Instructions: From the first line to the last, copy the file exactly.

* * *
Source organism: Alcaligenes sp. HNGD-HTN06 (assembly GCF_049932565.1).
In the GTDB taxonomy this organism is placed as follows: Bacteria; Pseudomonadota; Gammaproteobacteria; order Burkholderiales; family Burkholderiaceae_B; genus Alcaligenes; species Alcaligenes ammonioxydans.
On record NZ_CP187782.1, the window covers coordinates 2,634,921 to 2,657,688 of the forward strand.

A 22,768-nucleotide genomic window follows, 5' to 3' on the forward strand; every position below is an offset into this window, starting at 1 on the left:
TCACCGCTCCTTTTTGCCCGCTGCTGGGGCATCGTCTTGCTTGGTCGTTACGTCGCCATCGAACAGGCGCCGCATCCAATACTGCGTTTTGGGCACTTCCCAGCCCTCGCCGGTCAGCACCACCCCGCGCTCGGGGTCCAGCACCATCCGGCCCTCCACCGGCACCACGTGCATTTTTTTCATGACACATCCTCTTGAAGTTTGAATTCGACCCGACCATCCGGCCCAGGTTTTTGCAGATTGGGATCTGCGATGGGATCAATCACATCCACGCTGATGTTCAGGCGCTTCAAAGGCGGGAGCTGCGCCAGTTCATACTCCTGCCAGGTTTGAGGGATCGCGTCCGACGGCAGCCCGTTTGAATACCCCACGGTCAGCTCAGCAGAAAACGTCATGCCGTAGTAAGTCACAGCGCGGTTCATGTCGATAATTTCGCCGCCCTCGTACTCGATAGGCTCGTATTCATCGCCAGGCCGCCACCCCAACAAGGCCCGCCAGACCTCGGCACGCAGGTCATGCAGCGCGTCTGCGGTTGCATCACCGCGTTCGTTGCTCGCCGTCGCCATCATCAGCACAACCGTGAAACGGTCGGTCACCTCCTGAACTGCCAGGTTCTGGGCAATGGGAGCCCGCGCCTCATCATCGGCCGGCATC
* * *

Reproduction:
Source organism: Alcaligenes sp. HNGD-HTN06 (assembly GCF_049932565.1).
In the GTDB taxonomy this organism is placed as follows: Bacteria; Pseudomonadota; Gammaproteobacteria; order Burkholderiales; family Burkholderiaceae_B; genus Alcaligenes; species Alcaligenes ammonioxydans.
On record NZ_CP187782.1, the window covers coordinates 2,634,921 to 2,657,688 of the forward strand.

A 22,768-nucleotide genomic window follows, 5' to 3' on the forward strand; every position below is an offset into this window, starting at 1 on the left:
TCACCGCTCCTTTTTGCCCGCTGCTGGGGCATCGTCTTGCTTGGTCGTTACGTCGCCATCGAACAGGCGCCGCATCCAATACTGCGTTTTGGGCACTTCCCAGCCCTCGCCGGTCAGCACCACCCCGCGCTCGGGGTCCAGCACCATCCGGCCCTCCACCGGCACCACGTGCATTTTTTTCATGACACATCCTCTTGAAGTTTGAATTCGACCCGACCATCCGGCCCAGGTTTTTGCAGATTGGGATCTGCGATGGGATCAATCACATCCACGCTGATGTTCAGGCGCTTCAAAGGCGGGAGCTGCGCCAGTTCATACTCCTGCCAGGTTTGAGGGATCGCGTCCGACGGCAGCCCGTTTGAATACCCCACGGTCAGCTCAGCAGAAAACGTCATGCCGTAGTAAGTCACAGCGCGGTTCATGTCGATAATTTCGCCGCCCTCGTACTCGATAGGCTCGTATTCATCGCCAGGCCGCCACCCCAACAAGGCCCGCCAGACCTCGGCACGCAGGTCATGCAGCGCGTCTGCGGTTGCATCACCGCGTTCGTTGCTCGCCGTCGCCATCATCAGCACAACCGTGAAACGGTCGGTCACCTCCTGAACTGCCAGGTTCTGGGCAATGGGAGCCCGCGCCTCATCATCGGCCGGCATC